If you work with machines or in construction long enough, there's a good chance you will encounter rusty nuts or bolts from time to time. Sometimes you can remove them using a little elbow grease, but often they require a little more effort. When rust begins to accumulate on a nut or bolt, it actually causes it to swell beyond its original shape, which can compromise structural integrity. If you don't use the proper methods, you may end up breaking the bolt and having to cut it or drill the bolt out.
- Skill level:
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Things you need
- Heavy duty gloves
- Wire brush
- Socket wrench with both standard and metric bits
- Liquid thread loosener
- Breaker bar
Put on your gloves to prevent any flakes of rust from cutting you. Brush the nut and surrounding area with the wire brush. The more surface rust you brush away, the less you will have holding the nut in place.
Place the proper bit on the socket wrench and attempt to turn the nut. If the bit slips on the nut, it's a good sign the nut has corroded. If that is the case, move down to the next smallest size metric bit. Having both standard and metric bits will ensure that you have the right size bit without being too big or too small for the nut. If the nut doesn't turn, continue to Step 3.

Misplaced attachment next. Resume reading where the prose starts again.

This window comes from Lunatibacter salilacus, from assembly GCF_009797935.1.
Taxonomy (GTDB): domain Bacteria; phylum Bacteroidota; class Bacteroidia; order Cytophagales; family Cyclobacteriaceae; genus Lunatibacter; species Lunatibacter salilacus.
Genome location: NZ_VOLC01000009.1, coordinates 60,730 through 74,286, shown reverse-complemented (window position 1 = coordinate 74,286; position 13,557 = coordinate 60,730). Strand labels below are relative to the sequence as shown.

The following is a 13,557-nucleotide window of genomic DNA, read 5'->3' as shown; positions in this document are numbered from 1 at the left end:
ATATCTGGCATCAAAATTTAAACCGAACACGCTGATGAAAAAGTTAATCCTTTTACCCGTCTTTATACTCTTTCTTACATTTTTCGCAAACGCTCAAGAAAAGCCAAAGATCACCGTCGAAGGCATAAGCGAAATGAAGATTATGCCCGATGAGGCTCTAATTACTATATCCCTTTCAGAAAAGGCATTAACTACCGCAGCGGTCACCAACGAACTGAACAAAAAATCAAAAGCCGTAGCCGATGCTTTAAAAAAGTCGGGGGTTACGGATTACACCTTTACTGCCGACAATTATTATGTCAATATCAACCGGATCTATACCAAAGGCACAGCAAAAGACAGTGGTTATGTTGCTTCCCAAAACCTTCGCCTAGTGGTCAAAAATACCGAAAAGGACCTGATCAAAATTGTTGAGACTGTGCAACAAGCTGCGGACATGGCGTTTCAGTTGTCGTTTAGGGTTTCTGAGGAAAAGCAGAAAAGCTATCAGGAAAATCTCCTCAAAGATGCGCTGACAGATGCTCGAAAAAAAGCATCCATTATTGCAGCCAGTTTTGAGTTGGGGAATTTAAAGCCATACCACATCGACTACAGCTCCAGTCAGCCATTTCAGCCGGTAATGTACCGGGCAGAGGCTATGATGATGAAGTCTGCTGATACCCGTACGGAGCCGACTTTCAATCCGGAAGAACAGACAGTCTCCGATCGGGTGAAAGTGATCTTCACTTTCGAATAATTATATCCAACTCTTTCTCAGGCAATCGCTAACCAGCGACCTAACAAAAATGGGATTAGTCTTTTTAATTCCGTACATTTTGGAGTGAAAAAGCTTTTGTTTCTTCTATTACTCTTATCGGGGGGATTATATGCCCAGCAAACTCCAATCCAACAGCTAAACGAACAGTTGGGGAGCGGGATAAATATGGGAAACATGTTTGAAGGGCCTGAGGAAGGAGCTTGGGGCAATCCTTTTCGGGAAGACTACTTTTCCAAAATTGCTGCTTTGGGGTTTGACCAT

Apply a good amount of liquid thread loosener to the nut and surrounding area. Products such as WD-40 and Liquid Wrench both lubricate the threads and break up existing rust. The key to using these products is patience. For a severely rusted nut, it is best to leave the thread loosener on for at least 24 hours. This gives the loosener enough time to penetrate the rust.
Increase your leverage. If you cannot turn the nut with your socket wrench, a breaker bar gives you increased leverage through the use of a longer handle. For a larger nut, further increase the leverage by inserting a section of metal pipe over the breaker bar handle.
Tips and warnings
- Heat can help loosen a nut as well. The proper application of an oxyacetylene torch or hand-held propane torch can expand both the nut and bolt. Once it cools, the metal will contract and, if you are lucky, the nut will come off relatively easily.
- If you are unable to remove the nut after following all of the steps listed, look for a tool known as a nut splitter, which will cut the nut in half while preserving the threads of the bolt.
- Always remember this phrase: "Righty-tighty, lefty-loosey."
- Never use heat on a bolt that has been covered with a liquid thread loosener without wiping the thread loosener off first. Failure to do so can result in a fire.
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